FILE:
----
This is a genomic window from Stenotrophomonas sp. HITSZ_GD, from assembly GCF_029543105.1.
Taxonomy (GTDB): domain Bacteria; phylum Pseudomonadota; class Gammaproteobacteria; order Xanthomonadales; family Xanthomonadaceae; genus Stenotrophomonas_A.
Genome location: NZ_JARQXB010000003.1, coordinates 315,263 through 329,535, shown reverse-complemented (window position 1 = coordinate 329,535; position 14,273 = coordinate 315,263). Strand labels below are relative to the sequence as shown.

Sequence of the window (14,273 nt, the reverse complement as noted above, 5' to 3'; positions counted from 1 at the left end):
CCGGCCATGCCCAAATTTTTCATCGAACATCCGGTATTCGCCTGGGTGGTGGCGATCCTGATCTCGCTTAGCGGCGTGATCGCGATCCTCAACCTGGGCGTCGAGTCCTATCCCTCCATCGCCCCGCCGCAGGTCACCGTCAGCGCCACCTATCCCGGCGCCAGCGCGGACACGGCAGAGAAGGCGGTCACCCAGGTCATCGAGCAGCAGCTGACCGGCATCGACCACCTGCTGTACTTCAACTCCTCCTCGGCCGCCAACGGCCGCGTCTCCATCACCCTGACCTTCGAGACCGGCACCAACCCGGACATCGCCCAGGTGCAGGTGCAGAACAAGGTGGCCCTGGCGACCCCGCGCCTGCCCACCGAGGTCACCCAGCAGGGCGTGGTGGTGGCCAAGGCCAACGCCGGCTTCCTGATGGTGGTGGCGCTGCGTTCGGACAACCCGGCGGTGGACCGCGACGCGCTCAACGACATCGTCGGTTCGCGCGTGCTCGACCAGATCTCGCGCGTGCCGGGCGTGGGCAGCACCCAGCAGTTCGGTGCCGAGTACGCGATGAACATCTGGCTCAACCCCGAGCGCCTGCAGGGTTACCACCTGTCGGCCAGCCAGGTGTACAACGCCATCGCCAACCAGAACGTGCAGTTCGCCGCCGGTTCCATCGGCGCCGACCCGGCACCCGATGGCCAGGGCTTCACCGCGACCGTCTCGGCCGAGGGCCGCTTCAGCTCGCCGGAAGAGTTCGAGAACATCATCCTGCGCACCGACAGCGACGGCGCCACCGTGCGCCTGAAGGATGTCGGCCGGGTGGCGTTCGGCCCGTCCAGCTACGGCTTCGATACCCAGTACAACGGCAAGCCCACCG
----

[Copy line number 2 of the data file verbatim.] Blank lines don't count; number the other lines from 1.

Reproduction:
Taxonomy (GTDB): domain Bacteria; phylum Pseudomonadota; class Gammaproteobacteria; order Xanthomonadales; family Xanthomonadaceae; genus Stenotrophomonas_A.